Traditional studies of spatial attention consider only a single sensory modality at a time (e.g. just vision, or just audition). In daily life, however, our spatial attention often has to be coordinated across several modalities. This is a non-trivial problem, given that each modality initially codes space in entirely different ways. In the last five years, there has been a spate of studies on crossmodal attention. These have demonstrated numerous crossmodal links in spatial attention, such that attending to a particular location in one modality tends to produce corresponding shifts of attention in other modalities. The spatial coordinates of these crossmodal links illustrate that the internal representation of external space depends on extensive crossmodal integration. Recent neuroscience studies are discussed that suggest possible brain mechanisms for the crossmodal links in spatial attention.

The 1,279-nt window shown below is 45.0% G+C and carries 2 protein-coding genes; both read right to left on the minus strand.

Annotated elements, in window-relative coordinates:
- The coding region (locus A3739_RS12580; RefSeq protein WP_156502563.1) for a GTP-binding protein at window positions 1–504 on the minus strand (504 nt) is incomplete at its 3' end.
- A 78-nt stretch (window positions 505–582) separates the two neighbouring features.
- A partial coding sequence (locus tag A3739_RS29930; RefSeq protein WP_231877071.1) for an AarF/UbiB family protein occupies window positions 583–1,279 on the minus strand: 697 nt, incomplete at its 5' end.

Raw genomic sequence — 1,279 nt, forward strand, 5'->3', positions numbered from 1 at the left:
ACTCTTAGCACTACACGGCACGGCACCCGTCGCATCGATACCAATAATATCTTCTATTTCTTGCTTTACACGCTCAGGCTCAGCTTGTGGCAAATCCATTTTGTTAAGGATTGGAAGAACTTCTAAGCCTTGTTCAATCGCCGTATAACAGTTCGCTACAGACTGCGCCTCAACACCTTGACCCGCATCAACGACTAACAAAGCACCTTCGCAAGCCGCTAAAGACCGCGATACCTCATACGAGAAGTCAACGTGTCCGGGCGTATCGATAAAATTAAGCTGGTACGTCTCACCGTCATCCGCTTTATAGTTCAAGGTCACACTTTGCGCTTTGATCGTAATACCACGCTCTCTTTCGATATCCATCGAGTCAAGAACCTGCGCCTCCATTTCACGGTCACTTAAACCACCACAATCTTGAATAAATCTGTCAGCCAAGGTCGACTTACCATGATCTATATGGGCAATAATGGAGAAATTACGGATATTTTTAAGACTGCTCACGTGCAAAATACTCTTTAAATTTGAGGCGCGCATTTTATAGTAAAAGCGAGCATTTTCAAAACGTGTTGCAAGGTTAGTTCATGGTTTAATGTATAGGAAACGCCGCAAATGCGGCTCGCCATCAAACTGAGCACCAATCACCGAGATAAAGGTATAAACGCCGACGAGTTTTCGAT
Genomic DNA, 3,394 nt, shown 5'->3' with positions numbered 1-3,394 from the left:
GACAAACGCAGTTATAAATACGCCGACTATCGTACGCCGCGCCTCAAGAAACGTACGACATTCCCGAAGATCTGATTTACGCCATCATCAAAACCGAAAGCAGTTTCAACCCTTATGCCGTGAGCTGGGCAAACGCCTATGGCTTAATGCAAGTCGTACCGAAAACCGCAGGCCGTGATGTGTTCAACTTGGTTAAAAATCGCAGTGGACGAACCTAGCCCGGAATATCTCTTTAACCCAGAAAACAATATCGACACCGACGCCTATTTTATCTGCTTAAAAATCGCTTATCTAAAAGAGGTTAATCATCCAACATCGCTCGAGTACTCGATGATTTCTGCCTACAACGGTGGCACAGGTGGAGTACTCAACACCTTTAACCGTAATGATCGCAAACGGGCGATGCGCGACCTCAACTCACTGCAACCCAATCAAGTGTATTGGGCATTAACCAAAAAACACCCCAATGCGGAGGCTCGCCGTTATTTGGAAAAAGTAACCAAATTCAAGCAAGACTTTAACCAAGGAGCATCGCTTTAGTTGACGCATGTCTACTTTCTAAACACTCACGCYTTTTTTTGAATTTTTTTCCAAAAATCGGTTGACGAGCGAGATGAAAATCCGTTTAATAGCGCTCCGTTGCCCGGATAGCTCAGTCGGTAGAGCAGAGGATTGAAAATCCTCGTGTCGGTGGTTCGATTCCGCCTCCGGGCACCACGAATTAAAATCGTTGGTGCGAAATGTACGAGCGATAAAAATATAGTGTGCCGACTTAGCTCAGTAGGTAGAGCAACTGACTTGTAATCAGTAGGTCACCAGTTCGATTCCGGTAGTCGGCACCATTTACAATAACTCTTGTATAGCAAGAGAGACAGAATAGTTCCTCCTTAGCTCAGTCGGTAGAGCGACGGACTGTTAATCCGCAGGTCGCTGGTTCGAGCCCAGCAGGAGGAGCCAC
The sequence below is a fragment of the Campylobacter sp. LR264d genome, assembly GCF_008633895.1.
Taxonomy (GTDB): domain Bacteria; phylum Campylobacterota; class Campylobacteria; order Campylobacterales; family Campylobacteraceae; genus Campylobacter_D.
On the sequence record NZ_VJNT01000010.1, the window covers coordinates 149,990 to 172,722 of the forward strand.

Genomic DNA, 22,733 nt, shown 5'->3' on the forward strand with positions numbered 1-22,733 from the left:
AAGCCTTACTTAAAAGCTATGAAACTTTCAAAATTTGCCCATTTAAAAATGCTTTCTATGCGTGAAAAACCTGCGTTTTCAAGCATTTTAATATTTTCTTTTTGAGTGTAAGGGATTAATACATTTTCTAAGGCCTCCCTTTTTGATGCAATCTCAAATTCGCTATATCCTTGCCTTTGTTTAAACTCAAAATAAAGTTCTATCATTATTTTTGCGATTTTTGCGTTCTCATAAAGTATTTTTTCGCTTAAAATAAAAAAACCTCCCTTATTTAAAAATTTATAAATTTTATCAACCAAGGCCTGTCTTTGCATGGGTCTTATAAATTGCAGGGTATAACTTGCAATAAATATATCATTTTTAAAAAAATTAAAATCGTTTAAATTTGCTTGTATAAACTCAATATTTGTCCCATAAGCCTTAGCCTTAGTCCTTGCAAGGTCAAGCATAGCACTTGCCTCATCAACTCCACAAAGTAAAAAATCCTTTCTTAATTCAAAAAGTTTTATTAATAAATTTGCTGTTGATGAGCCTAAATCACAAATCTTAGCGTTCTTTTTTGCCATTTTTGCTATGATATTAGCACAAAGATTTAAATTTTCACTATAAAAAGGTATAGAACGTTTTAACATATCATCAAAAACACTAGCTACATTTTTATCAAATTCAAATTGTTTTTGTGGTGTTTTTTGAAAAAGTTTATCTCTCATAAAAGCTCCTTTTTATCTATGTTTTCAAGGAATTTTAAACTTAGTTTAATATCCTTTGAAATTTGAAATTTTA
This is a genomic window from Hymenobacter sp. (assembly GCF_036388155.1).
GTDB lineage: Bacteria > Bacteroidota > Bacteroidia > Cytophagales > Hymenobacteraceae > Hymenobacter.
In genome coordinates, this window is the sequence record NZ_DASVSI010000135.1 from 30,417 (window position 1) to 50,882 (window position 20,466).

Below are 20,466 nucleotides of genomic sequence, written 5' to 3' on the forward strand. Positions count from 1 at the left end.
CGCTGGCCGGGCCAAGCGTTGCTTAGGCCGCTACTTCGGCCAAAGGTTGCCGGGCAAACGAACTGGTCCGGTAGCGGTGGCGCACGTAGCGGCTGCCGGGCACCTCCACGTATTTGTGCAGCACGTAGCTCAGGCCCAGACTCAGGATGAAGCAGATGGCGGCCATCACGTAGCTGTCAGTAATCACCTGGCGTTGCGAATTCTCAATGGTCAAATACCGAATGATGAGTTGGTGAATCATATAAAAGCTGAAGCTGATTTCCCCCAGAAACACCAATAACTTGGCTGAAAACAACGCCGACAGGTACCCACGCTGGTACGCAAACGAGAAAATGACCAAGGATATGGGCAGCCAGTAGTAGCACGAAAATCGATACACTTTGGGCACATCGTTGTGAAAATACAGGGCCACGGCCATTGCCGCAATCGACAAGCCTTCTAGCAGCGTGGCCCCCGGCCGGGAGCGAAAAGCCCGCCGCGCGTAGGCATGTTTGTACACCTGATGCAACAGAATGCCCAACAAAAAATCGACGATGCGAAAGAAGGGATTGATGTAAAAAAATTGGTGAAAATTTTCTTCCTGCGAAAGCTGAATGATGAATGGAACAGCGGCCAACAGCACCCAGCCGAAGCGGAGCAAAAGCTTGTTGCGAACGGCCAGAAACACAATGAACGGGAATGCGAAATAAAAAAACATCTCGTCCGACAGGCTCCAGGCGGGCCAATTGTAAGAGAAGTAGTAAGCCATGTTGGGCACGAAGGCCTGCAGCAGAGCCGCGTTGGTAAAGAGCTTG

Trends Cogn Sci
254 - 262